Multilingualism and diversity as a strength
'You don't have to speak the same language to understand each other'
As a result of their diversity research, DUB published a background article about collaboration between international and Dutch employees and the associated language choices on March 8th. Although the article gives good examples and both international and Dutch colleagues have been asked for input, we think a number of factors are missing. We deal with these in the Multilingualism and Employee Participation Project.
The examples in the article indicate that collaboration between international and Dutch employees involves more than establishing a language policy. Although we think a "Working with Dutchies" workshop would definitely be useful, these kinds of workshops can also miss the mark. After all, you only appeal to one group, instead of opening the discussion between the groups.
Prejudices and stereotypes
For example, the UU development guide contains the Intercultural awareness training program (only with solis-id) which warns against an essentialist view of culture. This means we have to be aware of the fact that we pigeonhole people due to prejudices and stereotypes about their cultural background. It's about learning to reflect on your own actions in intercultural situations. We think it’s good that international work teams pay more attention to both language policy and collaboration culture. Provide a safe atmosphere and have an open mind. Make sure you can question each other about your behavior. Is something typically Dutch or Chinese? Or are we more alike than we initially think?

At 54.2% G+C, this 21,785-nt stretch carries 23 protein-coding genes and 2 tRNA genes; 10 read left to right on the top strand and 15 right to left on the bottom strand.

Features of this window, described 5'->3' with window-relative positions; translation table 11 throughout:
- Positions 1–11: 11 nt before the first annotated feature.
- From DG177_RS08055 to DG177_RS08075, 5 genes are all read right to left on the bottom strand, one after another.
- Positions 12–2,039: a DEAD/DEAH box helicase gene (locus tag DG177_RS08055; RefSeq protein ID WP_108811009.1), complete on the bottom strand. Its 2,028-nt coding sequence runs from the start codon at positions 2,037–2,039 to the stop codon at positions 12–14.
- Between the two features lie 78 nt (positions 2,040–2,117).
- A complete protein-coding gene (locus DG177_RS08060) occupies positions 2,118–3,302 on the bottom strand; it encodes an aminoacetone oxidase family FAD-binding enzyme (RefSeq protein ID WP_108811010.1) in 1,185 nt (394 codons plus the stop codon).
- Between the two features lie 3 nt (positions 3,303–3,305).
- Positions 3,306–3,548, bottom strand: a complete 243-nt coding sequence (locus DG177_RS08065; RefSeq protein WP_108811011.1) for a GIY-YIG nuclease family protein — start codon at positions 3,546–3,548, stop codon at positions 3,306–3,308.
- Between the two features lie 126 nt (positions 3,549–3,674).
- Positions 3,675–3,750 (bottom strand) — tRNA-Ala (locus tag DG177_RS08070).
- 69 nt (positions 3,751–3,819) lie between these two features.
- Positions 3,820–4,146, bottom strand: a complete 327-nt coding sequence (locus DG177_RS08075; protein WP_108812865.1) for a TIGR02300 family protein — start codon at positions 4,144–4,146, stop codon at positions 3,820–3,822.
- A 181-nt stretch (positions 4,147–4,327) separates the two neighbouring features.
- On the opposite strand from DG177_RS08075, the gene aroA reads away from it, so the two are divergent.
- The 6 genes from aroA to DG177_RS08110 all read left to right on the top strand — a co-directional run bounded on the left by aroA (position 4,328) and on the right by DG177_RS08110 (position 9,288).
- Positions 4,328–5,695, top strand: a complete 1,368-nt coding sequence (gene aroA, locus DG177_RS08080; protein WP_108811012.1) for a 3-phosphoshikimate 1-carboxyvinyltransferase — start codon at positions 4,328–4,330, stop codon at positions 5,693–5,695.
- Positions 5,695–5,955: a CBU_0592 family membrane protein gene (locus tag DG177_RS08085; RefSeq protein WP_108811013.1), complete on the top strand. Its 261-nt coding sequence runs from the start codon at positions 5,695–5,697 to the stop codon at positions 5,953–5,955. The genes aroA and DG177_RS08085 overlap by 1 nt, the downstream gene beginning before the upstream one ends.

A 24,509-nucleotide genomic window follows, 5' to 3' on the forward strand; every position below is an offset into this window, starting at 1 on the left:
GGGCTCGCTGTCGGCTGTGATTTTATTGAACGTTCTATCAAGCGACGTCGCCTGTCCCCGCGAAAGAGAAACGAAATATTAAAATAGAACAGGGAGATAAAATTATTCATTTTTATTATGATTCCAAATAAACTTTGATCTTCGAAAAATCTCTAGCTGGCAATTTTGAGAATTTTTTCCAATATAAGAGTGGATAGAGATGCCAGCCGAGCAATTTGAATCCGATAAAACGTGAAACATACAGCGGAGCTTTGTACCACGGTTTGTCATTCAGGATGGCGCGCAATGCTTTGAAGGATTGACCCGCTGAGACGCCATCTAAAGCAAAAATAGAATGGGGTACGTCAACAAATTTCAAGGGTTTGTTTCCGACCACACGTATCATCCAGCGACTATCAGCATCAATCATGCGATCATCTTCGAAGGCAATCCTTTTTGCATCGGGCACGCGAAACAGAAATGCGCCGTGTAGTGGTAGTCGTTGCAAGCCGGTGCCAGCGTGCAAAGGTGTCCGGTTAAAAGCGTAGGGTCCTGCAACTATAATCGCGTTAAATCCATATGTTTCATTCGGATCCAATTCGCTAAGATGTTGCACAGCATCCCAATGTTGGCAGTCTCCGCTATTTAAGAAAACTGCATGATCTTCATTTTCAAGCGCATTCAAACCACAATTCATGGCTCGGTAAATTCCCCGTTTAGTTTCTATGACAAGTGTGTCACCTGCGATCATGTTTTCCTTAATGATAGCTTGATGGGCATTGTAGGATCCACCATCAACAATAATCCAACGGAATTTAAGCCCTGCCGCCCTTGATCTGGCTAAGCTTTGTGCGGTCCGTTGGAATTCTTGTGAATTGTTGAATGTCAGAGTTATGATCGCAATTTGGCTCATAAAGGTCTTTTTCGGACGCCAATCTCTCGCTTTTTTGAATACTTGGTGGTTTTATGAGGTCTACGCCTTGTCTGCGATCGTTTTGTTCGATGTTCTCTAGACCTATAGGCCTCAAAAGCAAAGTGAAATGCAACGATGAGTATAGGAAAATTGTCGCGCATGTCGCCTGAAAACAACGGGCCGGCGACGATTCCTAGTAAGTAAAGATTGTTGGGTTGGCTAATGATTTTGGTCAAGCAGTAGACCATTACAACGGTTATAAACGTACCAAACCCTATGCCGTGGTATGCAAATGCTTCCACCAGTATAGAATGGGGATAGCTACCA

The advice from the M&M project states that you should mainly take into account the language proficiency levels and the wishes of those present. Just look at the example of Serena di Palma, who really wanted to practice her Dutch while her colleagues continued to speak in English.
English and Dutch
Furthermore, it is striking that this article unfortunately confirms the general view that the choice of language always seems to be about either Dutch or English, while there is also a third possibility, namely English and Dutch. The M&M project has extensively explored and supported the possibility of using Luistertaal (an multilingual approach in which people speak their own language and use their receptive capabilities to understand each other, red) in the university council in which international members speak English and locals speak Dutch.
Incidentally, understanding Dutch is not the only issue. There are also Dutch-speaking colleagues who have difficulty attending an entirely English-language meeting. To increase the Dutch or English language levels, there are several free courses for employees. It is great that the university is making these available, but it should also examine whether people can be given some space in their work hours to participate in such courses. After all, taking a language course in addition to a full-time job at university is quite a challenge.
Follow-up study about multilingualism
We have now started a follow-up study that is funded by the NWO Open Competition. Our starting point is that you do not have to speak the same language to understand each other. In short, there is no best approach for dealing with multilingualism.
In the background article, Bart van der Laar is quoted as saying “there are disadvantages to many solutions”. But are these disadvantages truly real disadvantages? How can you make everyone feel heard and understood? We propose to start conversations: which language or combination of languages does everyone in a team feel comfortable with? Find a solution together and see what is possible within the limits of your colleagues' skills and your budget.